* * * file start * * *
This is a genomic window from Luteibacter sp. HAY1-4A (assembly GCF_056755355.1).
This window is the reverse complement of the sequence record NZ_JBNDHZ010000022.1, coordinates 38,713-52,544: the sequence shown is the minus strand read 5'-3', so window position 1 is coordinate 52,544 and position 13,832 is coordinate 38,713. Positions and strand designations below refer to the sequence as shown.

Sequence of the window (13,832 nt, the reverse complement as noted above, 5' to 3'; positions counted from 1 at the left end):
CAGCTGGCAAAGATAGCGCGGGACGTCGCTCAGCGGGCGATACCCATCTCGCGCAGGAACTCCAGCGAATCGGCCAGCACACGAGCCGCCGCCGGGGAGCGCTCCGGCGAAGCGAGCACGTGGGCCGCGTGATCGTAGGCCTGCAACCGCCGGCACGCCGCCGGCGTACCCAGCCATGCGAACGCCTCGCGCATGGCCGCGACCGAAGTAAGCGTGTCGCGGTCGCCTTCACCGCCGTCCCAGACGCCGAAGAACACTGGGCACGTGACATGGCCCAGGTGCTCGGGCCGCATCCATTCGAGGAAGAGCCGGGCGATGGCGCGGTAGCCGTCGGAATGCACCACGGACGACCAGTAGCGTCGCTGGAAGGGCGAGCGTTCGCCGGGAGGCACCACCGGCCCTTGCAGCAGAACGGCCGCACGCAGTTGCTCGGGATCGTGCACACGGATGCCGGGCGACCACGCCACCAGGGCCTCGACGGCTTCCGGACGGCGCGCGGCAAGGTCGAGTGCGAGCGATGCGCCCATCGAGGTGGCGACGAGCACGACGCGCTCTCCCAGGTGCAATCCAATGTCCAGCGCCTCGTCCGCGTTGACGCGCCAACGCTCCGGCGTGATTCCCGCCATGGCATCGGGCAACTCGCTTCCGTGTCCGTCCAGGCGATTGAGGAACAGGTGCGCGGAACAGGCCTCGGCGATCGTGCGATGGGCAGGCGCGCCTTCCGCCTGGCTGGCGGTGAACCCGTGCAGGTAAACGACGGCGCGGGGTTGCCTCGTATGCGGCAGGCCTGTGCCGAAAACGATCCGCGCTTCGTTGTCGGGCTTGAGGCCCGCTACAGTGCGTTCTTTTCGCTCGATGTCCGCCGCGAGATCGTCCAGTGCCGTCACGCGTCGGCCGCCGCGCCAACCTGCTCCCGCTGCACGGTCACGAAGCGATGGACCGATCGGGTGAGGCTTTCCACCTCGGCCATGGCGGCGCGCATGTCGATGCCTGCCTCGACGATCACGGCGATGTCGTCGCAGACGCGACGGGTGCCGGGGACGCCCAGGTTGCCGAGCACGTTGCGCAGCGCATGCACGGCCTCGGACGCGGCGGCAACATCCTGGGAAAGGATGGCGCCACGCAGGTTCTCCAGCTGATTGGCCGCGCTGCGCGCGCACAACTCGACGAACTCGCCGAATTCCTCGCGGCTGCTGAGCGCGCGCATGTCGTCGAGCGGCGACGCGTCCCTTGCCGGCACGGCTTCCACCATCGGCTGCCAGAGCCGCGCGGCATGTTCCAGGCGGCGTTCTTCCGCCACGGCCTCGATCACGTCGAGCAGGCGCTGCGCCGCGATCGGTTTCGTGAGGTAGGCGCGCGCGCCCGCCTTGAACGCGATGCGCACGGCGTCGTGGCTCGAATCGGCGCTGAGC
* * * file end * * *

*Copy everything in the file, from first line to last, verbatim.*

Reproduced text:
This is a genomic window from Luteibacter sp. HAY1-4A (assembly GCF_056755355.1).
This window is the reverse complement of the sequence record NZ_JBNDHZ010000022.1, coordinates 38,713-52,544: the sequence shown is the minus strand read 5'-3', so window position 1 is coordinate 52,544 and position 13,832 is coordinate 38,713. Positions and strand designations below refer to the sequence as shown.

Sequence of the window (13,832 nt, the reverse complement as noted above, 5' to 3'; positions counted from 1 at the left end):
CAGCTGGCAAAGATAGCGCGGGACGTCGCTCAGCGGGCGATACCCATCTCGCGCAGGAACTCCAGCGAATCGGCCAGCACACGAGCCGCCGCCGGGGAGCGCTCCGGCGAAGCGAGCACGTGGGCCGCGTGATCGTAGGCCTGCAACCGCCGGCACGCCGCCGGCGTACCCAGCCATGCGAACGCCTCGCGCATGGCCGCGACCGAAGTAAGCGTGTCGCGGTCGCCTTCACCGCCGTCCCAGACGCCGAAGAACACTGGGCACGTGACATGGCCCAGGTGCTCGGGCCGCATCCATTCGAGGAAGAGCCGGGCGATGGCGCGGTAGCCGTCGGAATGCACCACGGACGACCAGTAGCGTCGCTGGAAGGGCGAGCGTTCGCCGGGAGGCACCACCGGCCCTTGCAGCAGAACGGCCGCACGCAGTTGCTCGGGATCGTGCACACGGATGCCGGGCGACCACGCCACCAGGGCCTCGACGGCTTCCGGACGGCGCGCGGCAAGGTCGAGTGCGAGCGATGCGCCCATCGAGGTGGCGACGAGCACGACGCGCTCTCCCAGGTGCAATCCAATGTCCAGCGCCTCGTCCGCGTTGACGCGCCAACGCTCCGGCGTGATTCCCGCCATGGCATCGGGCAACTCGCTTCCGTGTCCGTCCAGGCGATTGAGGAACAGGTGCGCGGAACAGGCCTCGGCGATCGTGCGATGGGCAGGCGCGCCTTCCGCCTGGCTGGCGGTGAACCCGTGCAGGTAAACGACGGCGCGGGGTTGCCTCGTATGCGGCAGGCCTGTGCCGAAAACGATCCGCGCTTCGTTGTCGGGCTTGAGGCCCGCTACAGTGCGTTCTTTTCGCTCGATGTCCGCCGCGAGATCGTCCAGTGCCGTCACGCGTCGGCCGCCGCGCCAACCTGCTCCCGCTGCACGGTCACGAAGCGATGGACCGATCGGGTGAGGCTTTCCACCTCGGCCATGGCGGCGCGCATGTCGATGCCTGCCTCGACGATCACGGCGATGTCGTCGCAGACGCGACGGGTGCCGGGGACGCCCAGGTTGCCGAGCACGTTGCGCAGCGCATGCACGGCCTCGGACGCGGCGGCAACATCCTGGGAAAGGATGGCGCCACGCAGGTTCTCCAGCTGATTGGCCGCGCTGCGCGCGCACAACTCGACGAACTCGCCGAATTCCTCGCGGCTGCTGAGCGCGCGCATGTCGTCGAGCGGCGACGCGTCCCTTGCCGGCACGGCTTCCACCATCGGCTGCCAGAGCCGCGCGGCATGTTCCAGGCGGCGTTCTTCCGCCACGGCCTCGATCACGTCGAGCAGGCGCTGCGCCGCGATCGGTTTCGTGAGGTAGGCGCGCGCGCCCGCCTTGAACGCGATGCGCACGGCGTCGTGGCTCGAATCGGCGCTGAGC